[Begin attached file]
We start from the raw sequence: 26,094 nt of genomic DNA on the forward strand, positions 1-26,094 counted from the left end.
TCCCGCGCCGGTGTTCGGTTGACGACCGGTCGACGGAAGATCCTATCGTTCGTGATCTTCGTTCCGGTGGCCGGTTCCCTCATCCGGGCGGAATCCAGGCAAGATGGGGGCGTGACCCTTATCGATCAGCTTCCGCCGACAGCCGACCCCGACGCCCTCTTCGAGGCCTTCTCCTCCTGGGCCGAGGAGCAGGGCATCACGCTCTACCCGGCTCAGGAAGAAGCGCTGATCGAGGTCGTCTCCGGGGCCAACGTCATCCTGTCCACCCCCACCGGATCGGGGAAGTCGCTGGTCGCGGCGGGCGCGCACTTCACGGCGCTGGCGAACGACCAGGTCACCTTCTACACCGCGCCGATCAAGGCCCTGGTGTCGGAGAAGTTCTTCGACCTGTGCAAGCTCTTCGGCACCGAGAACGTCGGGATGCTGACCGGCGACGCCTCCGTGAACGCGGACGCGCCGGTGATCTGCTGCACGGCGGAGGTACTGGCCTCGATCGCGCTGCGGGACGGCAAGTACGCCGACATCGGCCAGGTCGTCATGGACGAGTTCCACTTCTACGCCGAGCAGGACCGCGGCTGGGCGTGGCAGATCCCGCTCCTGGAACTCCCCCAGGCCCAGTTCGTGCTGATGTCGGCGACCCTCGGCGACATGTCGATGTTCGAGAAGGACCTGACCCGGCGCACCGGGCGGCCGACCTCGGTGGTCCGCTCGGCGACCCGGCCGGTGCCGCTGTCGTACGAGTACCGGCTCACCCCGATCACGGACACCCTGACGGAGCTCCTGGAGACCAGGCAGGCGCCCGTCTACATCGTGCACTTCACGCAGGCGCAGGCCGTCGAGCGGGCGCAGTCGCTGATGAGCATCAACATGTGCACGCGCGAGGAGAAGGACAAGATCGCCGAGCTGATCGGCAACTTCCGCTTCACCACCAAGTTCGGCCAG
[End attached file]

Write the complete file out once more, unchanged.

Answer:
We start from the raw sequence: 26,094 nt of genomic DNA on the forward strand, positions 1-26,094 counted from the left end.
TCCCGCGCCGGTGTTCGGTTGACGACCGGTCGACGGAAGATCCTATCGTTCGTGATCTTCGTTCCGGTGGCCGGTTCCCTCATCCGGGCGGAATCCAGGCAAGATGGGGGCGTGACCCTTATCGATCAGCTTCCGCCGACAGCCGACCCCGACGCCCTCTTCGAGGCCTTCTCCTCCTGGGCCGAGGAGCAGGGCATCACGCTCTACCCGGCTCAGGAAGAAGCGCTGATCGAGGTCGTCTCCGGGGCCAACGTCATCCTGTCCACCCCCACCGGATCGGGGAAGTCGCTGGTCGCGGCGGGCGCGCACTTCACGGCGCTGGCGAACGACCAGGTCACCTTCTACACCGCGCCGATCAAGGCCCTGGTGTCGGAGAAGTTCTTCGACCTGTGCAAGCTCTTCGGCACCGAGAACGTCGGGATGCTGACCGGCGACGCCTCCGTGAACGCGGACGCGCCGGTGATCTGCTGCACGGCGGAGGTACTGGCCTCGATCGCGCTGCGGGACGGCAAGTACGCCGACATCGGCCAGGTCGTCATGGACGAGTTCCACTTCTACGCCGAGCAGGACCGCGGCTGGGCGTGGCAGATCCCGCTCCTGGAACTCCCCCAGGCCCAGTTCGTGCTGATGTCGGCGACCCTCGGCGACATGTCGATGTTCGAGAAGGACCTGACCCGGCGCACCGGGCGGCCGACCTCGGTGGTCCGCTCGGCGACCCGGCCGGTGCCGCTGTCGTACGAGTACCGGCTCACCCCGATCACGGACACCCTGACGGAGCTCCTGGAGACCAGGCAGGCGCCCGTCTACATCGTGCACTTCACGCAGGCGCAGGCCGTCGAGCGGGCGCAGTCGCTGATGAGCATCAACATGTGCACGCGCGAGGAGAAGGACAAGATCGCCGAGCTGATCGGCAACTTCCGCTTCACCACCAAGTTCGGCCAG